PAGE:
Major stars make up the major stories in the race for the playoffs. In the Eastern Conference, that means Derrick Rose and LeBron James will be the deciding factors for the Cavaliers and the Bulls. If we can agree on those constants, then what are we to make of the variables?
The storylines in the East last season — at least the interesting ones — were about the little details. Yes, Roy Hibbert’s funk was uncharacteristic. But so too was D.J. Augustin’s outburst for Chicago, Shaun Livingston’s revival in Brooklyn and Josh McRoberts deep shooting in Charlotte.
Star players will dictate the standings over the course of the year, but it’s the minutia that makes the difference between finishing first and fifth. It’s also what decides who finishes ninth or out of the playoffs altogether. The big names will be poured over, again and again, but maybe it’s time we look at what smaller factors could go into how things play out in the 2014-15 NBA season.
With that in mind, let’s take a look at four sneaky details that will decide the Eastern Conference.
Jack replacing Livingston in Brooklyn
Shaun Livingston had a career revival in Brooklyn last season, where he contributed a career-high .108 win shares per 48 minutes. In 2013-14, Livingston was a part of three of Brooklyn’s most-used lineups, all of which were plus/minus monsters. He was one of the Nets’ most valuable players, especially so as he worked in tandem with Deron Williams.
What made Livingston and Williams work so well together was their difference in strengths. Where Williams had a more typical balance of 3-point shots to drives, Livingston shot an unbelievable six times from beyond the arc in 76 regular season games. Meanwhile, Livingston’s size and defensive ability allowed him post up on offense and to take on opposing point guards and let Williams save himself on defense.
Jack is also a penetrator and is more than used to playing shooting guard alongside an alpha point like Williams. However, his defense isn’t up to par with Livingston and where he plays on the court is more typical for a player listed at 6-3. Whether Lionel Hollins uses him rotationally or alongside Williams will be just part of how the Nets’ offense changes in 2014-15.
The Hornets lost Josh McRoberts to Miami this summer but picked up Lance Stephenson and Marvin Williams, and the hope in Charlotte is that Steve Clifford’s improved offense will combine with the new talent well enough to get them to the next level. Charlotte’s issues largely center around whether or not they will be able to shoot the ball well enough to support their penetrating and low-post offensive strengths.
In recent years, only Memphis has been able to skate by without the 3-point shot as a heavy factor in their offense. The Grizzlies have benefitted from being one of the best rebounding and defensive teams in the NBA and have the luxury of starting one of the best frontcourts along with an extremely efficient point guard in Mike Conley. Combined with their pace-adjusted offense ranking in the middle of the pack, the Grizzlies’ lack of 3-point shooting has allowed them to be perennial contenders in the West.
While the Hornets do have one of the best offensive centers in the game in Al Jefferson and a 3-point threat with Williams, neither Kemba Walker nor Stephenson are proven threats from deep. Charlotte has the potential to be a top team defensively in the East but their shooting will very likely hold them back from challenging for a Top 4 position.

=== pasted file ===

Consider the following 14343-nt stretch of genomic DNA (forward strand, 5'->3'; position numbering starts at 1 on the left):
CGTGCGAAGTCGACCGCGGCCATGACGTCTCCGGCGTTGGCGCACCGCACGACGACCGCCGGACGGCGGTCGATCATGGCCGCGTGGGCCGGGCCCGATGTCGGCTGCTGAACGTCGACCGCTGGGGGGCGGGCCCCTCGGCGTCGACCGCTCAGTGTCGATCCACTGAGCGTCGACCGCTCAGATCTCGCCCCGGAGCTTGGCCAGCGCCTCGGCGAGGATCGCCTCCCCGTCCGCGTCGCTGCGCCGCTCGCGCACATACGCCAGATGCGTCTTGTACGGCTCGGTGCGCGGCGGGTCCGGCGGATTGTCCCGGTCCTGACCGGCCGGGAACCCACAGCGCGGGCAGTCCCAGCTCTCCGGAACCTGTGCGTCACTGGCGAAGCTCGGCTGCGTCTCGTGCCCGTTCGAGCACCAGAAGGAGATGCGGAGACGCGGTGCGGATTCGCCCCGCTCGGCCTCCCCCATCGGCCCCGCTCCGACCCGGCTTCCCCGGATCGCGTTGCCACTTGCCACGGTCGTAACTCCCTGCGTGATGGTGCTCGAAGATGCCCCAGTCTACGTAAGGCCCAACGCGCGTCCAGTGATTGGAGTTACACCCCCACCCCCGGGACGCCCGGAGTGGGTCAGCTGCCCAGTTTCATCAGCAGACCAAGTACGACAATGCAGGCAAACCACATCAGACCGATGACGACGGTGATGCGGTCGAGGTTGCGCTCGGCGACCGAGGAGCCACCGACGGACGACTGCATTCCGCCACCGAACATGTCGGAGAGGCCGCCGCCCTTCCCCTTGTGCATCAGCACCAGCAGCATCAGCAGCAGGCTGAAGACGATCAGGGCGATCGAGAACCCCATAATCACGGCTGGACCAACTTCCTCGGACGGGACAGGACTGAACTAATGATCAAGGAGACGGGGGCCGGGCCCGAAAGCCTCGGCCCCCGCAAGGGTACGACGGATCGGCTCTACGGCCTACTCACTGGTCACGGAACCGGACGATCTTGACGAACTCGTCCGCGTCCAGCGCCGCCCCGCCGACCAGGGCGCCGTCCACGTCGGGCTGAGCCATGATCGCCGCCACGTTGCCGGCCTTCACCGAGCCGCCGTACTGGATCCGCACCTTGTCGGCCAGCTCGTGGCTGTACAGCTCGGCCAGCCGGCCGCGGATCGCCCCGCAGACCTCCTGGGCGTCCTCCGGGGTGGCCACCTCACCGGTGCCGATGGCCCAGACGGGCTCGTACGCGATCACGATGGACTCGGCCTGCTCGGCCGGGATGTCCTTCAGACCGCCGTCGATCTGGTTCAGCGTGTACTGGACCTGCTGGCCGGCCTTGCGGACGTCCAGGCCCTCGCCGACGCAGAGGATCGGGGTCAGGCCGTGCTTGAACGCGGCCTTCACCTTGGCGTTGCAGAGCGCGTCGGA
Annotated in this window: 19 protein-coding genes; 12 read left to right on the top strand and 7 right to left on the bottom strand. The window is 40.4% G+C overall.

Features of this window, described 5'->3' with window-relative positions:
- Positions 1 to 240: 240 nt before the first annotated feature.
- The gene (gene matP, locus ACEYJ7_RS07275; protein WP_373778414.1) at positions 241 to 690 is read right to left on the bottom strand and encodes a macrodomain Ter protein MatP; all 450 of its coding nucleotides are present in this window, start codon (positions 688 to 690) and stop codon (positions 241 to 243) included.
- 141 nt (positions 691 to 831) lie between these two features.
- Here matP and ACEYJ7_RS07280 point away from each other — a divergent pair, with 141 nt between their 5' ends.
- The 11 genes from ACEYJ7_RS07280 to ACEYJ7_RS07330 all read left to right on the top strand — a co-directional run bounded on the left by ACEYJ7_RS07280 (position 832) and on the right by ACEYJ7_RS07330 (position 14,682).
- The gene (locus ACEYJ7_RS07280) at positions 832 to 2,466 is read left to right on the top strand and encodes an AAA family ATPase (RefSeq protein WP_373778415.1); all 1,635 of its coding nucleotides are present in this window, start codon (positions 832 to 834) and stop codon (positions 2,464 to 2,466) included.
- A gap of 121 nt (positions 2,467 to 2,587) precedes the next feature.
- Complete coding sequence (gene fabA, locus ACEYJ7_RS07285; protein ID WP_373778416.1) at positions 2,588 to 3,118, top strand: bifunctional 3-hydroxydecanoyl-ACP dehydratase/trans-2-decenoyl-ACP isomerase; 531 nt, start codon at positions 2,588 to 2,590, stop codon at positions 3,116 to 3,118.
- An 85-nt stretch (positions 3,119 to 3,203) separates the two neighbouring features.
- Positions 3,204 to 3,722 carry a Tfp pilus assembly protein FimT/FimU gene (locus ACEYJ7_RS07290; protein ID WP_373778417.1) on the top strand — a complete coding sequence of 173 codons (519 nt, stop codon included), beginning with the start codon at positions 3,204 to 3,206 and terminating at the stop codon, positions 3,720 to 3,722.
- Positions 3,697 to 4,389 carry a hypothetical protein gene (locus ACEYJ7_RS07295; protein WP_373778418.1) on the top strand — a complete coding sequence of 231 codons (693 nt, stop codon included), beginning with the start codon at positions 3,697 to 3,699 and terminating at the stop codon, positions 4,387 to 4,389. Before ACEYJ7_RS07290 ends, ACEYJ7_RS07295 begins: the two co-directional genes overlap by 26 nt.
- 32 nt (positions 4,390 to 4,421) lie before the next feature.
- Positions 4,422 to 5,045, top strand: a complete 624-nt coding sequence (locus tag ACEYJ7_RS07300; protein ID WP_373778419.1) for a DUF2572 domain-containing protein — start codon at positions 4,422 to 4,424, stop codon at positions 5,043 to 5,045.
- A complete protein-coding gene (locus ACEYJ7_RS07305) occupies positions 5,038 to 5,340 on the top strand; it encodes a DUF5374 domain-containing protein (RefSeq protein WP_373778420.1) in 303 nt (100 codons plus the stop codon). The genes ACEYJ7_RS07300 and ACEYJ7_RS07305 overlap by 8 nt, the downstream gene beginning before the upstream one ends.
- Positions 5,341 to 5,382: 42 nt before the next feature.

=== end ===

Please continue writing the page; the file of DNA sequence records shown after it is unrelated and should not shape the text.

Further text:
Atlanta’s bench and Horford’s return
The Hawks represent an interesting wrinkle to the playoff picture in the East much as they did in 2013-14 when they took No. 1 seed Indiana to seven games in the first round. Atlanta did all that without the benefit of Al Horford, who is back for this season and will hopefully remain healthy.
Horford is one of the most dominant centers in the NBA when he’s on the floor and as we saw in the playoffs last season, the guys on the bench for Atlanta are no scrubs. Relegated to more traditional bench roles, Pero Antic and Mike Scott should provide huge value behind a solid starting lineup for the Hawks.
Atlanta has also added former Oklahoma City Thunder mainstay Thabo Sefolosha to join the backcourt reserve lineup of Kent Bazemore and Dennis Schröder. The Germain second-year player has showed promise in the preseason and along with Jeff Teague’s continued progression, the Hawks could be much more dangerous than they were last year. If Horford can stay healthy.
Chicago’s wing rotation
The Bulls did an excellent job putting together a contender to take on LeBron’s Cavaliers in the East, but their fate is far from decided. Behind Jimmy Butler and Mike Dunleavy are two unproven players in Tony Snell and Doug McDermott, who between them have just two years of NBA experience.
There’s already rumors that Tom Thibodeau has started to sour on Snell, which leaves just McDermott to try to fit into both spots. More realistically, it means that both Aaron Brooks and Kirk Hinrich are likely to play the off guard spot in addition to minutes backing up Derrick Rose.
It’s not as though the Bulls can’t survive with Brooks and Hinrich playing heavy minutes. Thibodeau squeezed a career year out of D.J. Augustin last season. It’s just that having to rely on parlor tricks every season has got to be tiresome for Chicago, and if Snell is sent to the D-League and McDermott underwhelms the stout Bulls could start to look noticably thinner.